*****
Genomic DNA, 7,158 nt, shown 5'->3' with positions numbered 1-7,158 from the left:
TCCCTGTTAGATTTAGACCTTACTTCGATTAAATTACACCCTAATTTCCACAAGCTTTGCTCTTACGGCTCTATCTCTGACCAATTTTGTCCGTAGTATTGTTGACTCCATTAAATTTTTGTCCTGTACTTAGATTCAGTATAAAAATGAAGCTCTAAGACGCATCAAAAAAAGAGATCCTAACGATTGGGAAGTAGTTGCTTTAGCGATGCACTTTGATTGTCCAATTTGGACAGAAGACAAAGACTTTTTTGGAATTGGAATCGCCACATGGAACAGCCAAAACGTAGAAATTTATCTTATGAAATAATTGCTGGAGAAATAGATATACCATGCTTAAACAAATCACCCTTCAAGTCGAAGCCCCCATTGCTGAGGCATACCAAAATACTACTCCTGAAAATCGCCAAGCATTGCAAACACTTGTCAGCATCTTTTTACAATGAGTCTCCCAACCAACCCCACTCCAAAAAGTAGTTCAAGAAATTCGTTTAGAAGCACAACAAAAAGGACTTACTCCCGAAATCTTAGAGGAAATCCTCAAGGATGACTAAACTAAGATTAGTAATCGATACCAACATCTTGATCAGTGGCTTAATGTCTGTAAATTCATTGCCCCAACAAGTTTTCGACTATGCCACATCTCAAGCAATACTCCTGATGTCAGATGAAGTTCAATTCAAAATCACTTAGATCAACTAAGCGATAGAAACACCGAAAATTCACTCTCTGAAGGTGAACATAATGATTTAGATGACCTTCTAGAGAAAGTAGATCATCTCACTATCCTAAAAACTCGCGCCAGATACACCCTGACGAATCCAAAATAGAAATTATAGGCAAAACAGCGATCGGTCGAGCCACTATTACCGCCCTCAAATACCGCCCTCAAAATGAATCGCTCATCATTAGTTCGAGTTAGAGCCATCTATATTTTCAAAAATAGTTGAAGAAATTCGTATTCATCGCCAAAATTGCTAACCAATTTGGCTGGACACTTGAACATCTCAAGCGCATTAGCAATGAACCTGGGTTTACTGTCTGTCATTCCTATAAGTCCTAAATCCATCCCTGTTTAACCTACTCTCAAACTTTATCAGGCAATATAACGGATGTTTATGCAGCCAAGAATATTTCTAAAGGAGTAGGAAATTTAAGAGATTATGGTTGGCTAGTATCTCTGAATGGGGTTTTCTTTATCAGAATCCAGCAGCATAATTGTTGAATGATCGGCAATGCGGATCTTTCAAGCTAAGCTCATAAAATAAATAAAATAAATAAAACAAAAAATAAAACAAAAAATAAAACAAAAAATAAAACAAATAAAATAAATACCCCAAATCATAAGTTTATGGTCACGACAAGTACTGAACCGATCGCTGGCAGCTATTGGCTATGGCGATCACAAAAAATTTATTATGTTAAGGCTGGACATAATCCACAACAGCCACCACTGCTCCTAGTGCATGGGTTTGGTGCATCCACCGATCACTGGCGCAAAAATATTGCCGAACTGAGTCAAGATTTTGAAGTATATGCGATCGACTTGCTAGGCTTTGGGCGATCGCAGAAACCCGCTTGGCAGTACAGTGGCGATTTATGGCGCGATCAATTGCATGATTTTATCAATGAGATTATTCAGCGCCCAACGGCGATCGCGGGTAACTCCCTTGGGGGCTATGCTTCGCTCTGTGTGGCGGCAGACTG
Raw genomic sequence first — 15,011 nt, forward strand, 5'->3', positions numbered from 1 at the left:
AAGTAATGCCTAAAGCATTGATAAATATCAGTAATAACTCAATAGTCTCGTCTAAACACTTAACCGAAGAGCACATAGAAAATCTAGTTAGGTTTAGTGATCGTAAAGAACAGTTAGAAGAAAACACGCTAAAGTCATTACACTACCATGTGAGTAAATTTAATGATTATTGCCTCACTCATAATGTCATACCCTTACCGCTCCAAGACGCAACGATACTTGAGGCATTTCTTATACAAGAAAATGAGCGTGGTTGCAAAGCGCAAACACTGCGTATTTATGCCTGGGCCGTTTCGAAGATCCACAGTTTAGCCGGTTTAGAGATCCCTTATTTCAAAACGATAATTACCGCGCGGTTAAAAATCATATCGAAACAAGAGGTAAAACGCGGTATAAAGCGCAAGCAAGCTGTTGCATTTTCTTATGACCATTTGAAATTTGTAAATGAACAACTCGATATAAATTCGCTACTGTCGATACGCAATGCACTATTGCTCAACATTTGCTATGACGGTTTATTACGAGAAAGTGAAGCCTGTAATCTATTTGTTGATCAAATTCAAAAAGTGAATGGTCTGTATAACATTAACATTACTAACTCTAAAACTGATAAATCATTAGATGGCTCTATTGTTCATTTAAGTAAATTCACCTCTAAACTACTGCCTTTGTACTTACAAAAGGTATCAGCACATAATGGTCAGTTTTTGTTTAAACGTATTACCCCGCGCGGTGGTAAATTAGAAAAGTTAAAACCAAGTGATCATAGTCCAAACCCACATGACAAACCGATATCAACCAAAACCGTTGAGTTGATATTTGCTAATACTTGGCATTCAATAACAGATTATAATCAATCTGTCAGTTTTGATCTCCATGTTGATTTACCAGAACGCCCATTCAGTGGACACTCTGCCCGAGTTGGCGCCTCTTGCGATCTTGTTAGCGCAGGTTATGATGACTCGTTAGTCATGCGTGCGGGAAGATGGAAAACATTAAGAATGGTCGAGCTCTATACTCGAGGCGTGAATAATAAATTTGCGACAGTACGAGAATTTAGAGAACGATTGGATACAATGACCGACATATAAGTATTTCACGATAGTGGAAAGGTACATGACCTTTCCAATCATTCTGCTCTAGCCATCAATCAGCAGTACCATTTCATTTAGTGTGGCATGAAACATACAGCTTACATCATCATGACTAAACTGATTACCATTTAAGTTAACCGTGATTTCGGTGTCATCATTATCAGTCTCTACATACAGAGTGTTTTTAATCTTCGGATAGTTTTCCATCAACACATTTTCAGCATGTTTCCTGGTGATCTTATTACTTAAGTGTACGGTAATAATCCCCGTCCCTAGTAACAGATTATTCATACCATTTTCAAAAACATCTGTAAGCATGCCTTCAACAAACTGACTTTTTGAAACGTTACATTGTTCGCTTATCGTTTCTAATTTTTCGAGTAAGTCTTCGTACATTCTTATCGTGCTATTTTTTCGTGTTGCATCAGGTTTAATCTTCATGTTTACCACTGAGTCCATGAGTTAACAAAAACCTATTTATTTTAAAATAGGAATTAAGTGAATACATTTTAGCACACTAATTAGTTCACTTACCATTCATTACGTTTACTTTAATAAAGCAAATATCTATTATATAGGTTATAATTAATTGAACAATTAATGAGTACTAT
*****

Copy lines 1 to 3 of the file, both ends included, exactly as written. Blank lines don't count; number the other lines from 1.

Genomic DNA, 7,158 nt, shown 5'->3' with positions numbered 1-7,158 from the left:
TCCCTGTTAGATTTAGACCTTACTTCGATTAAATTACACCCTAATTTCCACAAGCTTTGCTCTTACGGCTCTATCTCTGACCAATTTTGTCCGTAGTATTGTTGACTCCATTAAATTTTTGTCCTGTACTTAGATTCAGTATAAAAATGAAGCTCTAAGACGCATCAAAAAAAGAGATCCTAACGATTGGGAAGTAGTTGCTTTAGCGATGCACTTTGATTGTCCAATTTGGACAGAAGACAAAGACTTTTTTGGAATTGGAATCGCCACATGGAACAGCCAAAACGTAGAAATTTATCTTATGAAATAATTGCTGGAGAAATAGATATACCATGCTTAAACAAATCACCCTTCAAGTCGAAGCCCCCATTGCTGAGGCATACCAAAATACTACTCCTGAAAATCGCCAAGCATTGCAAACACTTGTCAGCATCTTTTTACAATGAGTCTCCCAACCAACCCCACTCCAAAAAGTAGTTCAAGAAATTCGTTTAGAAGCACAACAAAAAGGACTTACTCCCGAAATCTTAGAGGAAATCCTCAAGGATGACTAAACTAAGATTAGTAATCGATACCAACATCTTGATCAGTGGCTTAATGTCTGTAAATTCATTGCCCCAACAAGTTTTCGACTATGCCACATCTCAAGCAATACTCCTGATGTCAGATGAAGTTCAATTCAAAATCACTTAGATCAACTAAGCGATAGAAACACCGAAAATTCACTCTCTGAAGGTGAACATAATGATTTAGATGACCTTCTAGAGAAAGTAGATCATCTCACTATCCTAAAAACTCGCGCCAGATACACCCTGACGAATCCAAAATAGAAATTATAGGCAAAACAGCGATCGGTCGAGCCACTATTACCGCCCTCAAATACCGCCCTCAAAATGAATCGCTCATCATTAGTTCGAGTTAGAGCCATCTATATTTTCAAAAATAGTTGAAGAAATTCGTATTCATCGCCAAAATTGCTAACCAATTTGGCTGGACACTTGAACATCTCAAGCGCATTAGCAATGAACCTGGGTTTACTGTCTGTCATTCCTATAAGTCCTAAATCCATCCCTGTTTAACCTACTCTCAAACTTTATCAGGCAATATAACGGATGTTTATGCAGCCAAGAATATTTCTAAAGGAGTAGGAAATTTAAGAGATTATGGTTGGCTAGTATCTCTGAATGGGGTTTTCTTTATCAGAATCCAGCAGCATAATTGTTGAATGATCGGCAATGCGGATCTTTCAAGCTAAGCTCATAAAATAAATAAAATAAATAAAACAAAAAATAAAACAAAAAATAAAACAAAAAATAAAACAAATAAAATAAATACCCCAAATCATAAGTTTATGGTCACGACAAGTACTGAACCGATCGCTGGCAGCTATTGGCTATGGCGATCACAAAAAATTTATTATGTTAAGGCTGGACATAATCCACAACAGCCACCACTGCTCCTAGTGCATGGGTTTGGTGCATCCACCGATCACTGGCGCAAAAATATTGCCGAACTGAGTCAAGATTTTGAAGTATATGCGATCGACTTGCTAGGCTTTGGGCGATCGCAGAAACCCGCTTGGCAGTACAGTGGCGATTTATGGCGCGATCAATTGCATGATTTTATCAATGAGATTATTCAGCGCCCAACGGCGATCGCGGGTAACTCCCTTGGGGGCTATGCTTCGCTCTGTGTGGCGGCAGACTG
Raw genomic sequence first — 15,011 nt, forward strand, 5'->3', positions numbered from 1 at the left: